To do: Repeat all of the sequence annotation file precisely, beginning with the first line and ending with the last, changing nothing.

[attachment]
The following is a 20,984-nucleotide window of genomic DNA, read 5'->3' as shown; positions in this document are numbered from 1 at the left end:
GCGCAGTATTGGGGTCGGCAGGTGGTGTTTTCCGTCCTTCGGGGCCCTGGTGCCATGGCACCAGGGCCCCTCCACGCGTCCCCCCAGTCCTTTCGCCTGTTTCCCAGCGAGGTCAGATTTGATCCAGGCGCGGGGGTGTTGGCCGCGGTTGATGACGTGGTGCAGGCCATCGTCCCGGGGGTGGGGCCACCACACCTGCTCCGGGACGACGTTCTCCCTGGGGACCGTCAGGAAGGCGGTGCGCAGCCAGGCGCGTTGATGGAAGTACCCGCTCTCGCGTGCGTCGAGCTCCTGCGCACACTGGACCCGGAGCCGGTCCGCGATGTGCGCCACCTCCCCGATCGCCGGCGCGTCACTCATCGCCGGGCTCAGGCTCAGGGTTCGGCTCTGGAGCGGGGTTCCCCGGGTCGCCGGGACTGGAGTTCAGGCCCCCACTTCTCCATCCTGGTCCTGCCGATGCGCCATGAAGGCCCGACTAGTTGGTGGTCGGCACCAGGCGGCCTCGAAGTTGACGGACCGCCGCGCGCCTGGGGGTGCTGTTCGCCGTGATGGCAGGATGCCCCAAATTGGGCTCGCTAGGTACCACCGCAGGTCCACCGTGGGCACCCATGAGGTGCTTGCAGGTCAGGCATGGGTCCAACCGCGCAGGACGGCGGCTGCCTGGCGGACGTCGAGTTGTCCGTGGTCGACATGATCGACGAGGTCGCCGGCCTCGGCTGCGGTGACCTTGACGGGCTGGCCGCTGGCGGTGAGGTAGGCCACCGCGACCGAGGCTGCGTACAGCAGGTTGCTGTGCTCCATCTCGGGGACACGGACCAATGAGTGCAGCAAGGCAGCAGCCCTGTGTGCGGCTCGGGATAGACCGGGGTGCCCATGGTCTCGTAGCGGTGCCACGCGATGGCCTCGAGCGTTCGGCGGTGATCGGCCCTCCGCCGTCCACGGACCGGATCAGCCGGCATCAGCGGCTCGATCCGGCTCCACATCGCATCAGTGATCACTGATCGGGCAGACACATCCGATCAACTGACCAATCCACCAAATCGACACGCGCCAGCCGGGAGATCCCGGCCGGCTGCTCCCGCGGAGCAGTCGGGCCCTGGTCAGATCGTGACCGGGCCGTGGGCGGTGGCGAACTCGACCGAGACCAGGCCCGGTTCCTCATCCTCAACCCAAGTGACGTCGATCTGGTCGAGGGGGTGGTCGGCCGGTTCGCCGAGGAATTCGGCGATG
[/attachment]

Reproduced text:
The following is a 20,984-nucleotide window of genomic DNA, read 5'->3' as shown; positions in this document are numbered from 1 at the left end:
GCGCAGTATTGGGGTCGGCAGGTGGTGTTTTCCGTCCTTCGGGGCCCTGGTGCCATGGCACCAGGGCCCCTCCACGCGTCCCCCCAGTCCTTTCGCCTGTTTCCCAGCGAGGTCAGATTTGATCCAGGCGCGGGGGTGTTGGCCGCGGTTGATGACGTGGTGCAGGCCATCGTCCCGGGGGTGGGGCCACCACACCTGCTCCGGGACGACGTTCTCCCTGGGGACCGTCAGGAAGGCGGTGCGCAGCCAGGCGCGTTGATGGAAGTACCCGCTCTCGCGTGCGTCGAGCTCCTGCGCACACTGGACCCGGAGCCGGTCCGCGATGTGCGCCACCTCCCCGATCGCCGGCGCGTCACTCATCGCCGGGCTCAGGCTCAGGGTTCGGCTCTGGAGCGGGGTTCCCCGGGTCGCCGGGACTGGAGTTCAGGCCCCCACTTCTCCATCCTGGTCCTGCCGATGCGCCATGAAGGCCCGACTAGTTGGTGGTCGGCACCAGGCGGCCTCGAAGTTGACGGACCGCCGCGCGCCTGGGGGTGCTGTTCGCCGTGATGGCAGGATGCCCCAAATTGGGCTCGCTAGGTACCACCGCAGGTCCACCGTGGGCACCCATGAGGTGCTTGCAGGTCAGGCATGGGTCCAACCGCGCAGGACGGCGGCTGCCTGGCGGACGTCGAGTTGTCCGTGGTCGACATGATCGACGAGGTCGCCGGCCTCGGCTGCGGTGACCTTGACGGGCTGGCCGCTGGCGGTGAGGTAGGCCACCGCGACCGAGGCTGCGTACAGCAGGTTGCTGTGCTCCATCTCGGGGACACGGACCAATGAGTGCAGCAAGGCAGCAGCCCTGTGTGCGGCTCGGGATAGACCGGGGTGCCCATGGTCTCGTAGCGGTGCCACGCGATGGCCTCGAGCGTTCGGCGGTGATCGGCCCTCCGCCGTCCACGGACCGGATCAGCCGGCATCAGCGGCTCGATCCGGCTCCACATCGCATCAGTGATCACTGATCGGGCAGACACATCCGATCAACTGACCAATCCACCAAATCGACACGCGCCAGCCGGGAGATCCCGGCCGGCTGCTCCCGCGGAGCAGTCGGGCCCTGGTCAGATCGTGACCGGGCCGTGGGCGGTGGCGAACTCGACCGAGACCAGGCCCGGTTCCTCATCCTCAACCCAAGTGACGTCGATCTGGTCGAGGGGGTGGTCGGCCGGTTCGCCGAGGAATTCGGCGATG